By Shannon Egan
When she dances, acts, sculpts, sews or films, artist Melissa Ichiuji presents the human figure in political and personal terms, examining its various states of desire or distortion. This exhibition In the Flesh presents three discreet recent bodies of Ichiuji’s work: a series of busts of political figures from the 2012 election season entitled Fair Game, a trio of life-sized sculptures of female bodies, and lastly, Everything to Lose, a film and corresponding photographs of the artist donning an elaborately sculpted costume. Despite seeming differences in medium and subject in this exhibition, Ichiuji works with similar materials and artistic practices in each. She sculpts with fabric and pantyhose and does not hide raw, purposefully crude stitches and seams. Because the pantyhose stands in for flesh; bits of thread under the surfaces look like veins, and gestures seem animated, Ichiuji’s heads and bodies are paradoxically naturalistic and doll-like. “My background as a dancer and an actor,” Ichiuji explains, “informs the physicality of my figures.”1 Mimeticism, or the evocation of the “real” body, in Ichiuji’s work is mesmerizingly fraught. One sees abstraction and strange realism at once. Her political portraits are uncannily accurate; life-size sculptures approximate the presence of a live figure, and her own body in performance and film hypnotically and paradoxically is obscured and revealed. The perceived fantasy implicit in her work chafes against the viewer’s detection of the “real.” This friction can be seen in how Ichiuji’s real body—her hand, her upper back, her own curves and flesh—is perceptible through the doll-like costume she wears in Everything to Lose. Likewise, from the Fair Game series, one can recognize Newt Gingrich’s characteristic smile through a tangle of women’s underwear, and the distorted figures in her larger-scaled sculptures appear on the brink of movement.
Ichiuji’s sculptures from her series entitled Fair Game depict the likenesses of Barak Obama, Mitt Romney, Paul Ryan, Newt Gingrich, John Edwards and other contemporary American politicians. Her sculptures are cousins to caricatures and political satire, yet the viewer knows at once who is represented in each portrait. The portraits are derived from published newspaper and internet photographs, and one is called on to count the similarities and differences between the portraits and their photographic referents. This careful comparison incites a review of scandals and stories, skewed political rhetoric and construction of celebrity and persona; sound bites are turned into fabric and stitches. Yet, these political leaders also call to mind classical Roman busts in their eerie verisimilitude and the grandiosity and celebrity attached to contemporary politicians. Valuing realistic depictions, Romans tied physical expressions, furrowed brows and faithful representations of folds, lines, and facial structure to particular virtues and expressions of personality— loyalty, seriousness, wisdom and determination. Contrarily, though, the busts do not simply depict the nobility of Roman emperors and heroes, but instead are marked more by pomposity and spectacle rather than nobility and stateliness.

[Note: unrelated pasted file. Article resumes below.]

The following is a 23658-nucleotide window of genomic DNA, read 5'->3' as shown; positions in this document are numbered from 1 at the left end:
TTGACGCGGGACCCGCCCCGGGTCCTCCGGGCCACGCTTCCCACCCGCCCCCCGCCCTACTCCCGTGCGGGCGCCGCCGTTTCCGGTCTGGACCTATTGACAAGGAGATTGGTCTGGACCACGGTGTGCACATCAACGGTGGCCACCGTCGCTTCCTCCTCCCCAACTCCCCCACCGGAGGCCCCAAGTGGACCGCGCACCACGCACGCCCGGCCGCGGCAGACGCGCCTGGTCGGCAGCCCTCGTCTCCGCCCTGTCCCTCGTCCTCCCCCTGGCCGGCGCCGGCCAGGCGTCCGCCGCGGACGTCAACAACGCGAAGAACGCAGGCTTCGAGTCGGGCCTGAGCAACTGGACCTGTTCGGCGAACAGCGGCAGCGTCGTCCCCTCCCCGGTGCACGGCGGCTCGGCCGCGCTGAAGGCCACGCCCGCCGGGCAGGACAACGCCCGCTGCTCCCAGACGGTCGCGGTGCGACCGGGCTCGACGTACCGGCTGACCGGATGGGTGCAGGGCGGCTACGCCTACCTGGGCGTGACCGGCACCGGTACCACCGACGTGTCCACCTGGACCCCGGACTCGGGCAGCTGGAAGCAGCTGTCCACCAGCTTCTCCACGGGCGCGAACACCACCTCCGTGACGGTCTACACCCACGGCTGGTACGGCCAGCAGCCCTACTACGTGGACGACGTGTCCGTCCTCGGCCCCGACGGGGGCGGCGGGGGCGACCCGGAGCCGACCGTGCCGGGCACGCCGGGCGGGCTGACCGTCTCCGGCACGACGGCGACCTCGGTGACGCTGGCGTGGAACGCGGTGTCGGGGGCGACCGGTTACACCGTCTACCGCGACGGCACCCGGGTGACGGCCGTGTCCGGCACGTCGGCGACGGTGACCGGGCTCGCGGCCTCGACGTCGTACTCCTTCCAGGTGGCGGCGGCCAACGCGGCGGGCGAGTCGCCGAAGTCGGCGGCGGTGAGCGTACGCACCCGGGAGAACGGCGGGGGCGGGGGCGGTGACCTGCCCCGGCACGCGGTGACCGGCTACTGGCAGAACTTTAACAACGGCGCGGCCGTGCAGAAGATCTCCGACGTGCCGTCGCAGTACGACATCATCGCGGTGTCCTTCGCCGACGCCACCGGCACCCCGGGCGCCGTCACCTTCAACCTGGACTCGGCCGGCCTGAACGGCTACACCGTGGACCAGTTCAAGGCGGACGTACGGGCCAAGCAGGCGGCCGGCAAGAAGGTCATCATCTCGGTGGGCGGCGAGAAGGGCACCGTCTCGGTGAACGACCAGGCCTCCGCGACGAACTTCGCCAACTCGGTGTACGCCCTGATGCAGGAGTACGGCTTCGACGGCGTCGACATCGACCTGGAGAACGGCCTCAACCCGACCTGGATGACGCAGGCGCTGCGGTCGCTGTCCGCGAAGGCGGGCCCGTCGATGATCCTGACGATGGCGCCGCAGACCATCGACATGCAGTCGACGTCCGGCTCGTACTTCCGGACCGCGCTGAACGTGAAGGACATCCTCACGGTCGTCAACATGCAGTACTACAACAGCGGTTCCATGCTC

By depicting both Republicans and Democrats, Ichuiji seems to be a bipartisan commentator; however, she keeps the concepts of fairness and impartiality purposefully ambiguous. Her own politics are not necessarily hidden, but there is a kind of equity in her aesthetic approach. After the election, as media cycles wind down and rev up again depending on controversy and electoral schedules, these sculptures exist less as mounted heads and more as depraved personages, participants in the blown-up grotesquerie of the contemporary political landscape. In other words, they can be understood in contrast to noble Roman portraits. No dignity or decorum can be found in leaders caught in sex scandals or with a face constructed with women’s underwear. “I am attempting to challenge the tradition of portraiture that elevates its subject and affirms his or her importance, nobility and power,” asserts Ichiuji. “I wondered what a portrait based on current media coverage might look like.”2 With a cynical and realistic eye on the political media frenzy, Ichiuji exposes the politicians’ superficial rhetoric and overblown personae. Because the portraits are not clearly flattering nor the subjects necessarily worthy of celebration, this series reflects the public’s complicated construction and perception of celebrity politicians. Ichiuji’s sculptures can be understood in a post-pop art context, meaning that her subject matter—popular culture—intersects with an examination of how contemporary political events represent and are represented by mass audiences. In other words, this series provides a commentary not merely on a specific election cycle, but on how the culture regards human behavior, ethical issues, political stances and physical characteristics.